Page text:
Southwark Key Housing Data Oct 2015

Culture rules, housing suffers

There is no mention of any payments or compensation to Southwark for the loss of the hostel and the Council seems happy to help L&R factor out affordable housing from the scheme and demolish homeless hostels. Indeed, the stated priority of both parties is to establish the Elephant as part of a ‘cultural triangle’, along with the South Bank and Borough & Bankside (Cultural Statement 5.10), rather than to build affordable housing. This trade-off between affordable housing and culture is made clear in the Planning Statement addendum 2.18 as is Southwark’s co-operation with L&R in shaping its proposal. (Planning statement addendum 1.3)

Notwithstanding L&R’s cultural ambitions, the 500 seat cinema has been replaced with a 350 seat performance venue in the revised application, with a wish list of uses (Planning statement 4.12-4.15) - the consequent reduction in size is what allows the increase of affordable housing from 0% to 15%, according to L&R.

Statutory objectors object

But L&R’s cultural vision is not shared by several statutory consultees. These bodies must be consulted about the application and are thought to be best qualified to judge its merits, including its cultural worth.

The Twentieth Century Society has objected to the development’s over-sized massing and warns that it could “cause harm to the architectural significance” of the neighbouring Goldfinger-designed Metro Central Heights.

The Theatres Trust makes various suggestions and ends its submission by commenting that it “does not consider this venue to be an adequate replacement to the nearby Coronet Theatre’. The Trust adds ‘Any advice issued for the Coronet site should ensure a retained or replacement c.2000 seat theatre and live music venue is provided within that redevelopment, to ensure there is not a reduction in the provision of local cultural offer.’

Historic England have also objected saying that “the proposed tower will have a harmful impact upon the settings of conservation areas and listed buildings” in the local area and views from the Westminster World Heritage site.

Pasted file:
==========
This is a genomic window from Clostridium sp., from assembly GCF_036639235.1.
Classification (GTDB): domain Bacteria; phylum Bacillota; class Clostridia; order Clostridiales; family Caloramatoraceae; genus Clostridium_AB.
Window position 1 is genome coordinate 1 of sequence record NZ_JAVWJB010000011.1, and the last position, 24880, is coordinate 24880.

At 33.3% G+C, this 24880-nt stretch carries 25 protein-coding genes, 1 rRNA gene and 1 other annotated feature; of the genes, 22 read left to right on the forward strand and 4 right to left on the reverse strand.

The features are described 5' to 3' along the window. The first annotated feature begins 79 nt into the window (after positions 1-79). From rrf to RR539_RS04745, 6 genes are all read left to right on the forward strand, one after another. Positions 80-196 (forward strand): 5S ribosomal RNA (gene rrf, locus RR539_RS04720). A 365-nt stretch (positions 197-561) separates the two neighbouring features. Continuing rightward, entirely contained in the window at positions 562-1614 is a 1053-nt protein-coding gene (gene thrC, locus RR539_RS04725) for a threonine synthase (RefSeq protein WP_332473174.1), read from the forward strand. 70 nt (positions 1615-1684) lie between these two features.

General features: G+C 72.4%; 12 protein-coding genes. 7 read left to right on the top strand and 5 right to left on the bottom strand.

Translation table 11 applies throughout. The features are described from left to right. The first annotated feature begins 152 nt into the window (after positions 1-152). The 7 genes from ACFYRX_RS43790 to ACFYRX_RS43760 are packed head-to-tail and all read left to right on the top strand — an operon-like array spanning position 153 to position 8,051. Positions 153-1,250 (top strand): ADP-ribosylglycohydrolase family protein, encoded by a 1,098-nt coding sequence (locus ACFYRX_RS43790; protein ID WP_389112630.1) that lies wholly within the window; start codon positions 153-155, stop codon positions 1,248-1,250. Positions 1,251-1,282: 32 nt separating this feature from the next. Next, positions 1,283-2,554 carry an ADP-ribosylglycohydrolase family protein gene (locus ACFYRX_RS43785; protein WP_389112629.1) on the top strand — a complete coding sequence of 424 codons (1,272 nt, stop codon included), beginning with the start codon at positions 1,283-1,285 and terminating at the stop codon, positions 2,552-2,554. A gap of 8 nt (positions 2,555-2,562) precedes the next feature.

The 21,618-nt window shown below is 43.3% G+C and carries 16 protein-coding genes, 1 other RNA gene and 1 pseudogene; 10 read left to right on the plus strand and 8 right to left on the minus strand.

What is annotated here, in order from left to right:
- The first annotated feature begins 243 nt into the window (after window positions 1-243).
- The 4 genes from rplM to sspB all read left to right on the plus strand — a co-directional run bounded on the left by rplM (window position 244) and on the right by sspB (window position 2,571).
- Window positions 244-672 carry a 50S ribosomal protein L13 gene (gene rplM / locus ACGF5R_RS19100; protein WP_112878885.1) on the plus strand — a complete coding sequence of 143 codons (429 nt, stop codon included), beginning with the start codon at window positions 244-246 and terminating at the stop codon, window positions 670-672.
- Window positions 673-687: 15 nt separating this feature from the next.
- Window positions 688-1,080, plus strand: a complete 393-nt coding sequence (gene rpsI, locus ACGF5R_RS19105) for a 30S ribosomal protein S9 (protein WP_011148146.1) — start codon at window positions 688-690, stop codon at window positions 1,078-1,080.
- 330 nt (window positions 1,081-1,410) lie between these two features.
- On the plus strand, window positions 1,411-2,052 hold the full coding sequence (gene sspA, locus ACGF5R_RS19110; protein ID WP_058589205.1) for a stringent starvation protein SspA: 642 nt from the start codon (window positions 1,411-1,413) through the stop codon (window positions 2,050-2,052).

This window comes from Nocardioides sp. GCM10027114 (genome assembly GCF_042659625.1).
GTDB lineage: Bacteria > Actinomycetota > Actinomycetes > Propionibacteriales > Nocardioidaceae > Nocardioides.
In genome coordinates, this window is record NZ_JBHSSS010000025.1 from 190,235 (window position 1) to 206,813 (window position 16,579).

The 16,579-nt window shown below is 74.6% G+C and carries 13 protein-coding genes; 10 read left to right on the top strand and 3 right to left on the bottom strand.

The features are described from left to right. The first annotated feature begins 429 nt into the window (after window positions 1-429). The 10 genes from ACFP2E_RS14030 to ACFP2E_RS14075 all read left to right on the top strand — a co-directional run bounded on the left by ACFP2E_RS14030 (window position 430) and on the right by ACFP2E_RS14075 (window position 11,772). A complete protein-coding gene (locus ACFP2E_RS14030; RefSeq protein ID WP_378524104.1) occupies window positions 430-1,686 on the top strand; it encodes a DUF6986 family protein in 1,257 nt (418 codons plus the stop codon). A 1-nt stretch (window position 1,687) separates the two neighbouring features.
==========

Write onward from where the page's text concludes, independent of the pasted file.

Who are L&R?

Our blog post report would not be complete without some account of L&R. In 2012 The Evening Standard reported that the company is owned by “secretive” brothers, Ian and Richard Livingstone, who “have built up a global empire with combined assets worth more than £4 billion”. They bought commercial properties in the early nineties and and made ‘their first big fortune’ in 1993, when they sold their portfolio for £93m. They “registered their master company, Strategic Properties Ltd, on the offshore tax haven of St Kitts and Nevis” (the Standard adds ‘there is no suggestion that they tried to avoid paying British taxes’).

The Telegraph reports that the brothers like to pay themselves hundreds of millions in dividends each year; Companies House data shows that L&R hasn’t paid any UK corporation tax since 2010 (when it paid just £1.9m); we note an office in Panama.

L&R joins the list of other developers at the Elephant with offshore links and we note L&R is also one of the top 100 Tory party donors - as is Delancey’s Jamie Ritblat.

Footnotes:

  1. Calculated using the weighted average of the 421 units from the column ‘unit price’ on the penultimate page of the viability assessment

  2. Southwark’s tariff for in-lieu payments is £100k per habitable room of affordable housing not provided. The scheme is proposing 1,366 habitable rooms in total; 35% of 1,366 is 478 habitable rooms; 478 X £100,000 = £47.8m 

  3. See paragraph 10.4 on page 39 of the viability assessment which says that the minimum required profit level is 17.5% of the Gross Development Value. The viability assessment shows the Gross Development Value as £747m. Therefore the minimum required profit is £130m (17.5% of £747m). 

  4. See paragraphs 77 & 78 of the planning committee report